Some Westlake Revelations readers have asked again about whether the City of Westlake Village can vote no on the proposed T-Mobile cell antenna, and have cited several cities and legal cases.
In looking at the examples given, most of the law suits where the cities prevailed were on cell towers that were 100-150 feet tall, and more importantly, above the tops of the existing ridge or tree line (i.e., tree canopy). Others were won when the provider asked for more sites than necessary (e.g., an application for 4 antenna locations when 3 would provide similar coverage).
In each case won by a city, there was clear and obvious reasons — such as an aesthetic issue where a tower would stand 100 feet higher than anything else around it. Or a tower was completely uncamouflaged.
When cities were sued for a small antenna on top of an existing water tower, attempted to exclude a provider, or control a situation unreasonably, they ultimately lost the suit (sometimes on appeal) and the antenna went in.
We have not seen a single example of a city that ultimately won in a case where the antenna was camouflaged and height was similar to the surrounding buildings and trees (as is proposed in Three Springs). And, the HOA’s survey would make a aesthetic challenge by the City difficult (if not impossible) to defend when 62% of Three Springs households stated they believed a 25′ tree antenna at the proposed location would be “not noticed”.
In addition, the City cannot unreasonably discriminate against providers offering similar services. So, the recommendation by the Three Springs HOA to not support this T-Mobile application due to a small installed base of T-Mobile customers is specifically spoken about within and against the federal law. Furthermore, there is already case law supporting that (i.e., it’s been tested in court).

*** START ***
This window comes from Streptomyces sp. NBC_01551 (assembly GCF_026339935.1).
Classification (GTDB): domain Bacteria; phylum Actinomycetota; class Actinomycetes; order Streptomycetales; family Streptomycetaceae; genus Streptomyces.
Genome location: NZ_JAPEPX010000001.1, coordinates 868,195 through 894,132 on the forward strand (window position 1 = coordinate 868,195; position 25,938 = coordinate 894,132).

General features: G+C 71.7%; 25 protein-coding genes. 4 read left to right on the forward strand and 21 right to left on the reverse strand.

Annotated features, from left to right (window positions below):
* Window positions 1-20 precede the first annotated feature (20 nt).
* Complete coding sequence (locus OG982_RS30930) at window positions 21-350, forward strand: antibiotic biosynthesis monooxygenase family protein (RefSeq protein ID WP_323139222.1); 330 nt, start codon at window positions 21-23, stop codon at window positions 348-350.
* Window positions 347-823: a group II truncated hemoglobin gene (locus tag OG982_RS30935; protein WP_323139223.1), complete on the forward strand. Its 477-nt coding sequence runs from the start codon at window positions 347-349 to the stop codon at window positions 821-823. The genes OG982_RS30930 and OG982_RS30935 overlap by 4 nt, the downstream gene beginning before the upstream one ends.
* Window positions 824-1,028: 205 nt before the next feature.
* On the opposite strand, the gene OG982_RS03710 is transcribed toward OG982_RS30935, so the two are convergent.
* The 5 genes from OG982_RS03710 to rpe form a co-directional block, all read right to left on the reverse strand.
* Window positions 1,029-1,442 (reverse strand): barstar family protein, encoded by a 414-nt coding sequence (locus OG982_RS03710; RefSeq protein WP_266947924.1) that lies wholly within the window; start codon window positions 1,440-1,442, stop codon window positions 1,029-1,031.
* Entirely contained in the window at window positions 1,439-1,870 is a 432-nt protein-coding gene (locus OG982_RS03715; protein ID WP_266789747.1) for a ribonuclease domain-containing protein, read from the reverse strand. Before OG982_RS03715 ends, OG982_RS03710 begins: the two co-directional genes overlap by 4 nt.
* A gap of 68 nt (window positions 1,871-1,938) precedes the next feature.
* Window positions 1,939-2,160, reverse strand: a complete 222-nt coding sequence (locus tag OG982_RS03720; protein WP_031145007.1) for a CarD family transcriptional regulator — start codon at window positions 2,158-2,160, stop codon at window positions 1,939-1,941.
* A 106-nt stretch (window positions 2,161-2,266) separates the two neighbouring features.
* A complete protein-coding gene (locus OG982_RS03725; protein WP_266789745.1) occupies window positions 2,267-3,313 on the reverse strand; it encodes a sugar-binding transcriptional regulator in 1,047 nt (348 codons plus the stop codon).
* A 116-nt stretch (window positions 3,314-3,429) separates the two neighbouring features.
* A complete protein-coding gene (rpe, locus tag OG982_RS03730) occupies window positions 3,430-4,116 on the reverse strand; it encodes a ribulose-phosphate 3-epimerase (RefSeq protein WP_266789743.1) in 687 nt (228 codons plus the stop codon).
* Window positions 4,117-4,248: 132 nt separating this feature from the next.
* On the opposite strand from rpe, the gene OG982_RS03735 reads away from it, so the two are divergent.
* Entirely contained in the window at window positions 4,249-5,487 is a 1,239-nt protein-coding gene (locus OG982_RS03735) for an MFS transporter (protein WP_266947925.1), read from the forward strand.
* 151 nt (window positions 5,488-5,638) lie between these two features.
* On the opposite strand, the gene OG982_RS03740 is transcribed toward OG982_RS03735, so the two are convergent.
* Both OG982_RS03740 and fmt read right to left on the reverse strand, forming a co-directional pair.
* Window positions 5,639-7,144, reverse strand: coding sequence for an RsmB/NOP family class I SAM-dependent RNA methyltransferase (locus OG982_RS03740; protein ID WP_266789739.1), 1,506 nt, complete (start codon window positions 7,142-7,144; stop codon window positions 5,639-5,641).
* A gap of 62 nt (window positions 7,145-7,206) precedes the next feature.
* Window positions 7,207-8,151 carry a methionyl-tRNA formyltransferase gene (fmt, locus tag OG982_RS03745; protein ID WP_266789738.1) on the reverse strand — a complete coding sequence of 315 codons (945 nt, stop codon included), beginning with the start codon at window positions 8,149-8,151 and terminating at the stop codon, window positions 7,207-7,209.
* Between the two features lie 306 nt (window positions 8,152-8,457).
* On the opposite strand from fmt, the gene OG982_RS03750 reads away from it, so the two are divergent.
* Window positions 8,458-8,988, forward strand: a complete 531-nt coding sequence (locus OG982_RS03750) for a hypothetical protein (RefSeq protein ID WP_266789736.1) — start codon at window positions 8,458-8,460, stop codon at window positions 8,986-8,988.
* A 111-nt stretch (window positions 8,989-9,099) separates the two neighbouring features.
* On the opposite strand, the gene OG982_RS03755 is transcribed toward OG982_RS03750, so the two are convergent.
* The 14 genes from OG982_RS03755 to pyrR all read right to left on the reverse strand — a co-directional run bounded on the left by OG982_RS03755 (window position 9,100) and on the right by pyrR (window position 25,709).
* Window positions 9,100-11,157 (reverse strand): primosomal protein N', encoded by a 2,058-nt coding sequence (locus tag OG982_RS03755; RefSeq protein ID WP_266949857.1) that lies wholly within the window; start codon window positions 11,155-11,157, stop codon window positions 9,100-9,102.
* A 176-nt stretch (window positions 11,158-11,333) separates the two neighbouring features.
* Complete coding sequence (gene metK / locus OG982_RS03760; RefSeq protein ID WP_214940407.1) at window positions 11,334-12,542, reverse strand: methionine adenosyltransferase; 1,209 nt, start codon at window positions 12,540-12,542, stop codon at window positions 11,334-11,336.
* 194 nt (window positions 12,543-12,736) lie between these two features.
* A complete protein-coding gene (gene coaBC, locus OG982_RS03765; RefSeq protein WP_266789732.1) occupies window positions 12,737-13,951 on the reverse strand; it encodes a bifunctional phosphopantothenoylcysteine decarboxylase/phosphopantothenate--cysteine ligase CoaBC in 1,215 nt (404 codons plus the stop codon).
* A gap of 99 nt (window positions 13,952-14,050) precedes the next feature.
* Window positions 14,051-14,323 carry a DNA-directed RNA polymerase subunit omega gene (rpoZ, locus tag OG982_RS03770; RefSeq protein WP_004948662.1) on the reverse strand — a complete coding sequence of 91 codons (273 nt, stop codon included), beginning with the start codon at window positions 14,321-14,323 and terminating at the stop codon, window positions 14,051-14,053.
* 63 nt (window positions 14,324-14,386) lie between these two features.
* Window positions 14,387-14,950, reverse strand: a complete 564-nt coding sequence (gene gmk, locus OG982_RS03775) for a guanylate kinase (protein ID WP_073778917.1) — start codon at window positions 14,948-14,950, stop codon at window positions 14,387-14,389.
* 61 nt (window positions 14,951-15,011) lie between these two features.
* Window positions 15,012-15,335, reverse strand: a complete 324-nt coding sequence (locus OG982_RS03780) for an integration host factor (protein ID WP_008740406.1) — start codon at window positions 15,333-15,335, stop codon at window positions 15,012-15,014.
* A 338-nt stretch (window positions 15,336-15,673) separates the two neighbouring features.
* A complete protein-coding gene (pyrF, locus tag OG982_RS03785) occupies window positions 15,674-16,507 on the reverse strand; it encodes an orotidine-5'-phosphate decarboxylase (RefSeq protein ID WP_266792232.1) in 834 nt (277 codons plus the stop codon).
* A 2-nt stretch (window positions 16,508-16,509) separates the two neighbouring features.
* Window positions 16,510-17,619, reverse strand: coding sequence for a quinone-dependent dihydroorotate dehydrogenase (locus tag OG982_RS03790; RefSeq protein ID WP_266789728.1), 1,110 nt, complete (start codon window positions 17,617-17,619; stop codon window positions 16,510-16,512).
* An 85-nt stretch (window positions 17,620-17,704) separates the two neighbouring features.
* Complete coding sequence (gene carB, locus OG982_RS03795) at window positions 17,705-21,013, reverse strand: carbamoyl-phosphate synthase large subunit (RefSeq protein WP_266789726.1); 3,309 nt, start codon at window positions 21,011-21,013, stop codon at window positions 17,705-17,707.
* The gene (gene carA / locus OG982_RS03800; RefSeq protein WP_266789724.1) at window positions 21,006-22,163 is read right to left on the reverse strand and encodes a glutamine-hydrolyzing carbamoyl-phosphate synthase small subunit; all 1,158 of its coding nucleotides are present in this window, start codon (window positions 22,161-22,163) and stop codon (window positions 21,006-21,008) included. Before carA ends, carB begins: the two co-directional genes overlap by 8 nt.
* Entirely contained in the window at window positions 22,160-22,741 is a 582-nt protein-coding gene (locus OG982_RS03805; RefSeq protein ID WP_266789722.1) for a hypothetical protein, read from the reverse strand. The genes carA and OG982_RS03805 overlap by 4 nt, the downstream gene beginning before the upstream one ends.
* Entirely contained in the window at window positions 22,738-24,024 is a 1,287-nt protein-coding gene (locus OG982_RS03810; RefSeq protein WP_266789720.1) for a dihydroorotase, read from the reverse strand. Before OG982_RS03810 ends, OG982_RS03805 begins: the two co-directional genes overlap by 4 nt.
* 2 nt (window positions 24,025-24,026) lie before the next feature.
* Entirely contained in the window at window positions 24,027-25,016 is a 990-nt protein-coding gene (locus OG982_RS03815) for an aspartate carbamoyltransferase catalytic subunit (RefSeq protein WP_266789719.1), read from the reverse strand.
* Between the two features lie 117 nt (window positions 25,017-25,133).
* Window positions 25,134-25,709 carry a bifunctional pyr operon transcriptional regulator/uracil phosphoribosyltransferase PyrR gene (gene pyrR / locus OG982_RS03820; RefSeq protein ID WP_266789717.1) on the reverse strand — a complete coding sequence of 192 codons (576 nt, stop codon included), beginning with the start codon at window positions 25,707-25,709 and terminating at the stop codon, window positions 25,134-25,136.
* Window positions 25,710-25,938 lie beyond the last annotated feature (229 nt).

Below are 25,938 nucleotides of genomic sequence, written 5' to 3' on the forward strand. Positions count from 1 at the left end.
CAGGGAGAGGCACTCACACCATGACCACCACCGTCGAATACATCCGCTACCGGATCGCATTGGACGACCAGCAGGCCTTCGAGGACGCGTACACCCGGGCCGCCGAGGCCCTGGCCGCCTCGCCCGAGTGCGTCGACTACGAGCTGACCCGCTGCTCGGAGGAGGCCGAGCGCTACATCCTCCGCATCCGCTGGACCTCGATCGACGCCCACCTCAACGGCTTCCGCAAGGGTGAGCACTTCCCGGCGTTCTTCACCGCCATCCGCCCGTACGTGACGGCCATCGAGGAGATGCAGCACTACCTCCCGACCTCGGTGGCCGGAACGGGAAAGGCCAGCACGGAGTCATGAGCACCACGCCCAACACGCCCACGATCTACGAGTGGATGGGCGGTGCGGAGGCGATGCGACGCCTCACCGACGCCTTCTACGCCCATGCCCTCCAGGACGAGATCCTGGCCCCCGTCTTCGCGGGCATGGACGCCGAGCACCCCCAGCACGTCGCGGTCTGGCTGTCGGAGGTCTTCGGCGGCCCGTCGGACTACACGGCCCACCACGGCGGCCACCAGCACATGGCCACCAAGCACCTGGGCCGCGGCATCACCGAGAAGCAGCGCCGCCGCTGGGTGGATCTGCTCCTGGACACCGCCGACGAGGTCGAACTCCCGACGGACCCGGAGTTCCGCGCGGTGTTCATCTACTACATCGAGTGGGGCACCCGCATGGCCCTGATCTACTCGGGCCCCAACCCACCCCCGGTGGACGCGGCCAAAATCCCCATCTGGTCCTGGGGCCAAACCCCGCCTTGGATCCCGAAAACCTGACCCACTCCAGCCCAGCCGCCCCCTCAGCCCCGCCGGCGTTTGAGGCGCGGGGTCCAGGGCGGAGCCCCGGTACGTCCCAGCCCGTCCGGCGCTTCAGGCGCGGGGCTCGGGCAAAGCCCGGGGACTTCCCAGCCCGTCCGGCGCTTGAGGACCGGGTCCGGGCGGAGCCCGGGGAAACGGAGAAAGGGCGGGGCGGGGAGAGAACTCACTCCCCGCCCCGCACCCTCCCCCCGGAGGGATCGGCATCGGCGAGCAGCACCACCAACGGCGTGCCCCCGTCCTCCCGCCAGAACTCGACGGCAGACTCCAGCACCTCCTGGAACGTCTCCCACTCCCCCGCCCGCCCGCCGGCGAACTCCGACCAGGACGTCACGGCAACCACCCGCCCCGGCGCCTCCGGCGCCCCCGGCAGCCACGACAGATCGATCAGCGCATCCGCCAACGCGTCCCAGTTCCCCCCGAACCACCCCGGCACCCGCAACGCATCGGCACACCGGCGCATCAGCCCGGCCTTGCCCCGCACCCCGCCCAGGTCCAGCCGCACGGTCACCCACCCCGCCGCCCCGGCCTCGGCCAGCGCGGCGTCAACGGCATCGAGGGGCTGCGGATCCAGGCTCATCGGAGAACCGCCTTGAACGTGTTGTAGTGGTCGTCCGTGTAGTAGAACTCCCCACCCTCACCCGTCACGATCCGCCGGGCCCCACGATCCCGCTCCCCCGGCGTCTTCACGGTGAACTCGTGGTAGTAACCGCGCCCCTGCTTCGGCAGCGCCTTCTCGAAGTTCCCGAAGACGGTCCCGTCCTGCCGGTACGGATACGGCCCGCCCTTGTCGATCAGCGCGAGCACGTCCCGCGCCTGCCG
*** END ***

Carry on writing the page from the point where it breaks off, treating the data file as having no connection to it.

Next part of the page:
So, if the City cannot legally deny the permit, what can the City control? The City is able to affect three things:
* mitigation of aesthetics (e.g., coloring, tree vs. tower, standalone vs. building mounted, screening)
* how it’s built (e.g., types of construction, materials used)
* location (this is within the limits of providing similar levels of service, and the city’s own wireless consultants identified the proposed location as clearly optimum)
Westlake Revelations readers have asked what they can do if the City cannot deny the permit. There are some things there.
* the antenna can be 25′ instead of 45′
* the city may be able to make coloring requests (e.g., tree color)
* the antenna can possibly be moved closer to the park (this would likely make it more visible as people drive up Three Springs)
* the city could ask for a traditional antenna on the building rooftop (this would be more difficult to camouflage however)
* the city can provision for more carriers (e.g., AT&T and Verizon, although this doesn’t guarantee their participation)
The City Council meeting to discuss, and likely vote on, the cell antenna permit is at 6:30pm. Those that would like to speak for up to 3 minutes, can fill out a speaker card and give it to the City Clerk at the meeting.